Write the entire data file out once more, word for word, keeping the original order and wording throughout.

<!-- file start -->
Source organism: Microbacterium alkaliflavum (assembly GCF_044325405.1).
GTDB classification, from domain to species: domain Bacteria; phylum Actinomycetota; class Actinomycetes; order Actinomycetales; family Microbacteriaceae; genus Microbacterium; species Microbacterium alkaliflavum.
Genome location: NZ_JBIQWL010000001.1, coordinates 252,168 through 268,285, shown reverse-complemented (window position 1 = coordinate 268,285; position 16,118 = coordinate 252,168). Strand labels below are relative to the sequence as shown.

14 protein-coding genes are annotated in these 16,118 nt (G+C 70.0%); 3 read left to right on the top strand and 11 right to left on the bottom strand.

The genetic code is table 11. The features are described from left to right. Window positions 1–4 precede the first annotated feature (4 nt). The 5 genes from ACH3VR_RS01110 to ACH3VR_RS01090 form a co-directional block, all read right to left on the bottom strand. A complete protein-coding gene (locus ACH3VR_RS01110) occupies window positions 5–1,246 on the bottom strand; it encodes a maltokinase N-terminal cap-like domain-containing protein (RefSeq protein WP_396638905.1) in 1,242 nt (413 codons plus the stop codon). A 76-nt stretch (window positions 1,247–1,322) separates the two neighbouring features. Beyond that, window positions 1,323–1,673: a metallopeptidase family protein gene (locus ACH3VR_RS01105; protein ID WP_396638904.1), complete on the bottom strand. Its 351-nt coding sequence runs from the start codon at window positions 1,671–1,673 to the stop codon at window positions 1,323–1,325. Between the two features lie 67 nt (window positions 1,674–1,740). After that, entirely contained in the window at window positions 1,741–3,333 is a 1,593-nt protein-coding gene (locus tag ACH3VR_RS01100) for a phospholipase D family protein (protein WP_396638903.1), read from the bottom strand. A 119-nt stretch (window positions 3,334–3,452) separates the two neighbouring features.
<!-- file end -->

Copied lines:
Source organism: Microbacterium alkaliflavum (assembly GCF_044325405.1).
GTDB classification, from domain to species: domain Bacteria; phylum Actinomycetota; class Actinomycetes; order Actinomycetales; family Microbacteriaceae; genus Microbacterium; species Microbacterium alkaliflavum.
Genome location: NZ_JBIQWL010000001.1, coordinates 252,168 through 268,285, shown reverse-complemented (window position 1 = coordinate 268,285; position 16,118 = coordinate 252,168). Strand labels below are relative to the sequence as shown.

14 protein-coding genes are annotated in these 16,118 nt (G+C 70.0%); 3 read left to right on the top strand and 11 right to left on the bottom strand.

The genetic code is table 11. The features are described from left to right. Window positions 1–4 precede the first annotated feature (4 nt). The 5 genes from ACH3VR_RS01110 to ACH3VR_RS01090 form a co-directional block, all read right to left on the bottom strand. A complete protein-coding gene (locus ACH3VR_RS01110) occupies window positions 5–1,246 on the bottom strand; it encodes a maltokinase N-terminal cap-like domain-containing protein (RefSeq protein WP_396638905.1) in 1,242 nt (413 codons plus the stop codon). A 76-nt stretch (window positions 1,247–1,322) separates the two neighbouring features. Beyond that, window positions 1,323–1,673: a metallopeptidase family protein gene (locus ACH3VR_RS01105; protein ID WP_396638904.1), complete on the bottom strand. Its 351-nt coding sequence runs from the start codon at window positions 1,671–1,673 to the stop codon at window positions 1,323–1,325. Between the two features lie 67 nt (window positions 1,674–1,740). After that, entirely contained in the window at window positions 1,741–3,333 is a 1,593-nt protein-coding gene (locus tag ACH3VR_RS01100) for a phospholipase D family protein (protein WP_396638903.1), read from the bottom strand. A 119-nt stretch (window positions 3,334–3,452) separates the two neighbouring features.